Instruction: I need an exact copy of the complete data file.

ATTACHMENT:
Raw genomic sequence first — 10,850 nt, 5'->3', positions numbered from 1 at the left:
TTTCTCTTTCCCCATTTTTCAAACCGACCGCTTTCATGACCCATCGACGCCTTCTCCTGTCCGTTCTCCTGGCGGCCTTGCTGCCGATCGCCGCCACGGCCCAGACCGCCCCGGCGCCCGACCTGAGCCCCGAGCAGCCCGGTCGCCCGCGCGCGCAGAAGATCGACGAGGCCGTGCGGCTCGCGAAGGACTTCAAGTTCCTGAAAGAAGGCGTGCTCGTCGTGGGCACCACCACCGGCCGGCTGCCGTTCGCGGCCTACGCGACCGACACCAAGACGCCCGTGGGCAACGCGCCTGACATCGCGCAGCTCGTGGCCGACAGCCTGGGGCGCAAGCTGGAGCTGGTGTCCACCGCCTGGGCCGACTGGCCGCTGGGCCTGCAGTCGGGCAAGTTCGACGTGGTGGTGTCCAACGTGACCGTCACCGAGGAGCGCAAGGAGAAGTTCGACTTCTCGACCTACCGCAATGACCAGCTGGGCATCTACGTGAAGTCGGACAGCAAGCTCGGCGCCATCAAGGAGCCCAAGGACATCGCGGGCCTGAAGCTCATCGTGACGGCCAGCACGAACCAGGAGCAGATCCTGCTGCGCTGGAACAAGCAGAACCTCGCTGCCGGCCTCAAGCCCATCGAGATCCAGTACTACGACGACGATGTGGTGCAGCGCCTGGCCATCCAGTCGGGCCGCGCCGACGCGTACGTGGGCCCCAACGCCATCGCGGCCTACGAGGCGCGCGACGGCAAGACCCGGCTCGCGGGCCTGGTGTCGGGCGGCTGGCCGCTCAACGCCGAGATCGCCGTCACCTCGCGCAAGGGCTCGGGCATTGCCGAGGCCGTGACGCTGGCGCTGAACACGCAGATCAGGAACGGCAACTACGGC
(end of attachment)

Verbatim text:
Raw genomic sequence first — 10,850 nt, 5'->3', positions numbered from 1 at the left:
TTTCTCTTTCCCCATTTTTCAAACCGACCGCTTTCATGACCCATCGACGCCTTCTCCTGTCCGTTCTCCTGGCGGCCTTGCTGCCGATCGCCGCCACGGCCCAGACCGCCCCGGCGCCCGACCTGAGCCCCGAGCAGCCCGGTCGCCCGCGCGCGCAGAAGATCGACGAGGCCGTGCGGCTCGCGAAGGACTTCAAGTTCCTGAAAGAAGGCGTGCTCGTCGTGGGCACCACCACCGGCCGGCTGCCGTTCGCGGCCTACGCGACCGACACCAAGACGCCCGTGGGCAACGCGCCTGACATCGCGCAGCTCGTGGCCGACAGCCTGGGGCGCAAGCTGGAGCTGGTGTCCACCGCCTGGGCCGACTGGCCGCTGGGCCTGCAGTCGGGCAAGTTCGACGTGGTGGTGTCCAACGTGACCGTCACCGAGGAGCGCAAGGAGAAGTTCGACTTCTCGACCTACCGCAATGACCAGCTGGGCATCTACGTGAAGTCGGACAGCAAGCTCGGCGCCATCAAGGAGCCCAAGGACATCGCGGGCCTGAAGCTCATCGTGACGGCCAGCACGAACCAGGAGCAGATCCTGCTGCGCTGGAACAAGCAGAACCTCGCTGCCGGCCTCAAGCCCATCGAGATCCAGTACTACGACGACGATGTGGTGCAGCGCCTGGCCATCCAGTCGGGCCGCGCCGACGCGTACGTGGGCCCCAACGCCATCGCGGCCTACGAGGCGCGCGACGGCAAGACCCGGCTCGCGGGCCTGGTGTCGGGCGGCTGGCCGCTCAACGCCGAGATCGCCGTCACCTCGCGCAAGGGCTCGGGCATTGCCGAGGCCGTGACGCTGGCGCTGAACACGCAGATCAGGAACGGCAACTACGGC